In a deuterium spectrum tube there is a thin capillary in the middle (see picture) that glows purplish sort of. Now, I wonder what this glowing part actually consist of? Is it a completely dissociated plasma (deuterons and electrons) or atomic deuterium, where the atoms are excited to a higher energy level?

And is there a glow discharge in the tube or is it an arc discharge? One can see some striations in the picture (is this the "positive column"?); that should be a hint that it is the former...

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This purplish glow emitted from the central capillary is the light from the Balmer series of the hydrogen spectrum.

Balmer series
The visible hydrogen emission spectrum lines in the Balmer series. $H_\alpha$ is the red line at the right.
(from Wikipedia:Balmer series)

These spectral lines ($H_\alpha$, $H_\beta$, $H_\gamma$, $H_\delta$, $H_\epsilon$) are emitted by excited hydrogen atoms, when the electron falls from a higher level ($n = 3, 4, 5, 6, 7$) down to the $n = 2$ level.

The fact that your tube is filled with deuterium (instead of normal hydrogen) makes no big difference, since the wavelengths depend on the reduced mass of electron and nucleus $\left( \mu = \frac{m_e m_N}{m_e + m_N} \right)$ which is very close to the electron mass $m_e$ in any case. See also: What is the difference between the Balmer series of hydrogen and deuterium?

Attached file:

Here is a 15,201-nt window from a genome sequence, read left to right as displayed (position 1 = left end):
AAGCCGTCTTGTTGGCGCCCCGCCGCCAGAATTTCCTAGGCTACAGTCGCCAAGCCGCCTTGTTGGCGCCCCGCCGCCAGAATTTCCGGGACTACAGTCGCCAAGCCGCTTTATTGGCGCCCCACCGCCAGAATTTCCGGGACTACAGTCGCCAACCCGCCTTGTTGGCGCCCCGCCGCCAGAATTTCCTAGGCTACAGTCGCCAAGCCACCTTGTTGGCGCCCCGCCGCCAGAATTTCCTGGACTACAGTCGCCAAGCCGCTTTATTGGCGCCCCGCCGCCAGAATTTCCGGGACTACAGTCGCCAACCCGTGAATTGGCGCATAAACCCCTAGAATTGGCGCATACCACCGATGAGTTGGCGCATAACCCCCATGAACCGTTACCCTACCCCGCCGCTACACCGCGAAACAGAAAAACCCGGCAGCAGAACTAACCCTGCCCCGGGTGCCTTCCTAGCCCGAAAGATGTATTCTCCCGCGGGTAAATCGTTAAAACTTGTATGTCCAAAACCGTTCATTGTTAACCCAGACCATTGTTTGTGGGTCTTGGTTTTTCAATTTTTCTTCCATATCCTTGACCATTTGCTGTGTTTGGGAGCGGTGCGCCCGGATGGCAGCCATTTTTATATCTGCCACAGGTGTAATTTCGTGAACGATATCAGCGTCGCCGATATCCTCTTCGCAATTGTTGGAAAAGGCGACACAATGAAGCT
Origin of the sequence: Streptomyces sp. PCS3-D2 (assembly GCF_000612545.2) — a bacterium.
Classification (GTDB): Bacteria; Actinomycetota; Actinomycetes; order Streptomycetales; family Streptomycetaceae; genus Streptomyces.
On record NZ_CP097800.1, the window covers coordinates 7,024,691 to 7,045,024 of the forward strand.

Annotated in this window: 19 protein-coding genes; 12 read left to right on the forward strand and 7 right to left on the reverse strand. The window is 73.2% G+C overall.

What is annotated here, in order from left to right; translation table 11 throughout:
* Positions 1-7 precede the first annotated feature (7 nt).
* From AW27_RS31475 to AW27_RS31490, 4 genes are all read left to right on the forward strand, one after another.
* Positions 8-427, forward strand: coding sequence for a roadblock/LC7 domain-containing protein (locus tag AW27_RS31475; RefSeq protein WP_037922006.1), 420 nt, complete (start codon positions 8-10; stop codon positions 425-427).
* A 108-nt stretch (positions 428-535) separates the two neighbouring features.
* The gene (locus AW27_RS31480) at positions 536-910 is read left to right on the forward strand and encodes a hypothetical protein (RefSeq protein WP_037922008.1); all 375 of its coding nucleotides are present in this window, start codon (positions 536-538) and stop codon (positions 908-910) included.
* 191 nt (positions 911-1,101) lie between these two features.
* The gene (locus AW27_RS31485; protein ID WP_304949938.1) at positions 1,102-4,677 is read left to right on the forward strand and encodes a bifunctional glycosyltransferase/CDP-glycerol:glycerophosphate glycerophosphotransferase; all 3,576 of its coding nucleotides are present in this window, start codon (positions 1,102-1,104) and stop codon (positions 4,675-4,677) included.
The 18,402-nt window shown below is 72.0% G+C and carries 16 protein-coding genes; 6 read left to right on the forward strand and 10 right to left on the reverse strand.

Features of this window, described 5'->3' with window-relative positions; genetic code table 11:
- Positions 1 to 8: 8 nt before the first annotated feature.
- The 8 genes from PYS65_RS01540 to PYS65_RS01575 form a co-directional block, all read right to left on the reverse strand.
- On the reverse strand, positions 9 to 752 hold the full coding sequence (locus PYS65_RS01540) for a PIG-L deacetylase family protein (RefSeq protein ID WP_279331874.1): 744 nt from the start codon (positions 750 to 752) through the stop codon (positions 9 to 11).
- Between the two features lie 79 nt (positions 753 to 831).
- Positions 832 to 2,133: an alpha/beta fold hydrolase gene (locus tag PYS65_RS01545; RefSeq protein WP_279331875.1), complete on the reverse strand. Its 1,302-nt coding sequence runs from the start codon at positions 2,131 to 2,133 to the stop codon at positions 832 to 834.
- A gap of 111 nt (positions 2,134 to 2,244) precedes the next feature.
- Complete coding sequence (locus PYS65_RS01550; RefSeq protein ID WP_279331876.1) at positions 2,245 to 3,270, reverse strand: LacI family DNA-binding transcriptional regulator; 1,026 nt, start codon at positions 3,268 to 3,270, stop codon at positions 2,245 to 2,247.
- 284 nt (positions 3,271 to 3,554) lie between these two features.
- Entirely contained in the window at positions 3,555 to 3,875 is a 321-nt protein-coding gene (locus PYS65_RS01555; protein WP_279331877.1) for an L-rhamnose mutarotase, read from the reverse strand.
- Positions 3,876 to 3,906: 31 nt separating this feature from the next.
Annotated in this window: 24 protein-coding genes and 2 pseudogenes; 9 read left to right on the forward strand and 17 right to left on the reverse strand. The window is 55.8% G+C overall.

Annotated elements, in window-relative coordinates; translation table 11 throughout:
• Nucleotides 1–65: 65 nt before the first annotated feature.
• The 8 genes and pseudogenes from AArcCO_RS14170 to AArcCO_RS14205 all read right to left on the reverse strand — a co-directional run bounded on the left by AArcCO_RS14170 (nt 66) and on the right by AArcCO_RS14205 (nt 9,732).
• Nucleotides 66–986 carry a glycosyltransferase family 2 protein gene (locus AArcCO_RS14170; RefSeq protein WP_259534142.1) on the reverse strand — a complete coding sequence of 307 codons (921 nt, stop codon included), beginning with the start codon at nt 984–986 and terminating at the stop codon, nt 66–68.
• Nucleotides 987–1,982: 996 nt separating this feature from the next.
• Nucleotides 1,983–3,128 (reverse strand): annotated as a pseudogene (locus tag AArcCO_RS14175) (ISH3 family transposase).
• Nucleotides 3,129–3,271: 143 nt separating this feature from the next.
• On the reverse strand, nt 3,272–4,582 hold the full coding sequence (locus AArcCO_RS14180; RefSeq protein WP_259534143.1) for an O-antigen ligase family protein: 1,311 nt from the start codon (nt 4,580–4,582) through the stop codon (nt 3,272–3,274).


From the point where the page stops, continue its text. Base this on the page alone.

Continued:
• $\begingroup$ Oh yes, it does make a difference. Maybe most because the pressure is also different for such tubes. oceanoptics.com/product/dh-mini/#tab-graphs $\endgroup$ – Pieter Mar 27 '19 at 23:03
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    $\begingroup$ @Pieter Ok, deuterium may give significantly higher intensity than hydrogen. But the wavelengths are nearly the same for both. $\endgroup$ – Thomas Fritsch Mar 28 '19 at 2:07

The glowing gas in the capillary must be mostly atomic excited deuterium. Some free electrons and some D2+ ions, probably. The stream of electrons excite the D atoms, and they emit the Balmer lines, which is the purple glow.


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